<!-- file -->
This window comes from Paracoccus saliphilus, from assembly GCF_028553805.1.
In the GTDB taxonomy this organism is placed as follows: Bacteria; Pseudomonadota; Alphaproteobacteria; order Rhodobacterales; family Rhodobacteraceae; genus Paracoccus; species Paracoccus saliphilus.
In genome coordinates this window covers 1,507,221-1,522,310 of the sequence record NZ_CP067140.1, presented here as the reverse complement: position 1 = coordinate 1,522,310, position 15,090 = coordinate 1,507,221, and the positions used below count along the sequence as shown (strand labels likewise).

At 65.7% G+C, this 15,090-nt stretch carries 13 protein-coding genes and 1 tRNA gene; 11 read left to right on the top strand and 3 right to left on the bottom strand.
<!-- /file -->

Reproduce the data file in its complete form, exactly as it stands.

This window comes from Paracoccus saliphilus, from assembly GCF_028553805.1.
In the GTDB taxonomy this organism is placed as follows: Bacteria; Pseudomonadota; Alphaproteobacteria; order Rhodobacterales; family Rhodobacteraceae; genus Paracoccus; species Paracoccus saliphilus.
In genome coordinates this window covers 1,507,221-1,522,310 of the sequence record NZ_CP067140.1, presented here as the reverse complement: position 1 = coordinate 1,522,310, position 15,090 = coordinate 1,507,221, and the positions used below count along the sequence as shown (strand labels likewise).

At 65.7% G+C, this 15,090-nt stretch carries 13 protein-coding genes and 1 tRNA gene; 11 read left to right on the top strand and 3 right to left on the bottom strand.